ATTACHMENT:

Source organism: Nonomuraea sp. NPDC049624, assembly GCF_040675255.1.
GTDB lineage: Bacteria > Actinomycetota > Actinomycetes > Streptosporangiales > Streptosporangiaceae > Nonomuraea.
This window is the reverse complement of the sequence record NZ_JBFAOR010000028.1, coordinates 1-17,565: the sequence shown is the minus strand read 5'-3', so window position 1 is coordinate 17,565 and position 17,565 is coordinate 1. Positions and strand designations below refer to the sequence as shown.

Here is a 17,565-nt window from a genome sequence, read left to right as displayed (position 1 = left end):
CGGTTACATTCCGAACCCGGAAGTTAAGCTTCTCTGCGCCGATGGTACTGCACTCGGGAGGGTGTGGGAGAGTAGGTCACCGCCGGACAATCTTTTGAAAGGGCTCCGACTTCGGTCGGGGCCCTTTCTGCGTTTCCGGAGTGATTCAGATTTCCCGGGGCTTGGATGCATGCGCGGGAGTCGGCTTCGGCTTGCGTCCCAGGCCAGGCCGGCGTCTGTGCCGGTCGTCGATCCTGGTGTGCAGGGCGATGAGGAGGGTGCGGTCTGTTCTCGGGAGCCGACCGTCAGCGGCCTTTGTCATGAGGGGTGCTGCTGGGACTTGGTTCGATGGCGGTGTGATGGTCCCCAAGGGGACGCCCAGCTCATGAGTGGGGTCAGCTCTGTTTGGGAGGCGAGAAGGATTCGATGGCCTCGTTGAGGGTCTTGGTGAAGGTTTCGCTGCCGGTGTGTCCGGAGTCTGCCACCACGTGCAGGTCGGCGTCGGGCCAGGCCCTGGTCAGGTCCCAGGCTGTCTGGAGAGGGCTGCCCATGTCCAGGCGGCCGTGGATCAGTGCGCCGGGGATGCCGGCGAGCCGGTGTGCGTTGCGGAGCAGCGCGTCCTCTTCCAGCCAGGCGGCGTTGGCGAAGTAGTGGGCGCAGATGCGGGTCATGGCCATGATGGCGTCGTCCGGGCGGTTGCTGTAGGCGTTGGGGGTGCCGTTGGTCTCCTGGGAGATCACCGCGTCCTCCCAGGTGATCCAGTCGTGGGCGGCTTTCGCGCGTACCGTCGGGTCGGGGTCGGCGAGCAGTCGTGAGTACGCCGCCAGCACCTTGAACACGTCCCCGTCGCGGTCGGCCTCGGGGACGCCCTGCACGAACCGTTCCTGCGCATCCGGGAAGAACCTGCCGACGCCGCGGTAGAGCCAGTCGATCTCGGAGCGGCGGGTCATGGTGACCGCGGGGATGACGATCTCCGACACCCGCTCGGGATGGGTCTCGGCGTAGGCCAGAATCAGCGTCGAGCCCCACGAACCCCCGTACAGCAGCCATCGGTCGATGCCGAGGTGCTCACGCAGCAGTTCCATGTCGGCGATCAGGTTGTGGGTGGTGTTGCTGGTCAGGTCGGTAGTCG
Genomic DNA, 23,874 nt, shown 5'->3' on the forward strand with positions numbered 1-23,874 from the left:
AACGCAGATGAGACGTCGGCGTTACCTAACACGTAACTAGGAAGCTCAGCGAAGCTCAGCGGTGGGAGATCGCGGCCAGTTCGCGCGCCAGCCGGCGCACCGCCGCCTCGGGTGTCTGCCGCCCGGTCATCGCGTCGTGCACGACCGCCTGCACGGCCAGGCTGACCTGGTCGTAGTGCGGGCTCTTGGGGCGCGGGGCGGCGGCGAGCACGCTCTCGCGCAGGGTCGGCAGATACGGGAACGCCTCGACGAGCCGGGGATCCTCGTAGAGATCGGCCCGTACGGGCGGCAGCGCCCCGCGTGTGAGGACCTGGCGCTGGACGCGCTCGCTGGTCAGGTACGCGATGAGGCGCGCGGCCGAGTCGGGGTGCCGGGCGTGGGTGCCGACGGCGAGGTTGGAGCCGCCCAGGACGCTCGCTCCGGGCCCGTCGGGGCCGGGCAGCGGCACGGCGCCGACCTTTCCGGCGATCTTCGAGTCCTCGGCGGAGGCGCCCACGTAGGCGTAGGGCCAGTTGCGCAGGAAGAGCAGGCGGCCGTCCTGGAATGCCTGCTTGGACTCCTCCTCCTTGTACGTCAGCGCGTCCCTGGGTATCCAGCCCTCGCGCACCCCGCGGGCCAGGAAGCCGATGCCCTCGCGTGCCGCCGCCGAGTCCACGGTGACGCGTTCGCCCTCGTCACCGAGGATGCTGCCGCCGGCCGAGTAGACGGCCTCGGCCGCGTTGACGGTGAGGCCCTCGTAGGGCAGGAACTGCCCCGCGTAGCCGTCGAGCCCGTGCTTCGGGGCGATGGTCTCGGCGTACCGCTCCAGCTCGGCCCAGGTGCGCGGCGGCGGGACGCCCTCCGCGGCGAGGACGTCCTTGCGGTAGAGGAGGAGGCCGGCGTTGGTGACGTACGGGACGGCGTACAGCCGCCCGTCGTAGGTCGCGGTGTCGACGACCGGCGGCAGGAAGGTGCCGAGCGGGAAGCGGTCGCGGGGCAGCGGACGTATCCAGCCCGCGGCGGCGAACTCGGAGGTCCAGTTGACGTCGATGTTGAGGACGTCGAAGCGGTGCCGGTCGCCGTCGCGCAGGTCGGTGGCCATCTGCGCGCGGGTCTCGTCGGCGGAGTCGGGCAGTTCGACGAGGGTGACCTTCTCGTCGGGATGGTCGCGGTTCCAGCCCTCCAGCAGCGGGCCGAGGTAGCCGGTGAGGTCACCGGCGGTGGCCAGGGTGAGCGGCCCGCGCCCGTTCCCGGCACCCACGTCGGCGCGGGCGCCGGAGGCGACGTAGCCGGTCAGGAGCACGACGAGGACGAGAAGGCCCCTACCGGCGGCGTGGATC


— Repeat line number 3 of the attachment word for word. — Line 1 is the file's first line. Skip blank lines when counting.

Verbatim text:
This window is the reverse complement of the sequence record NZ_JBFAOR010000028.1, coordinates 1-17,565: the sequence shown is the minus strand read 5'-3', so window position 1 is coordinate 17,565 and position 17,565 is coordinate 1. Positions and strand designations below refer to the sequence as shown.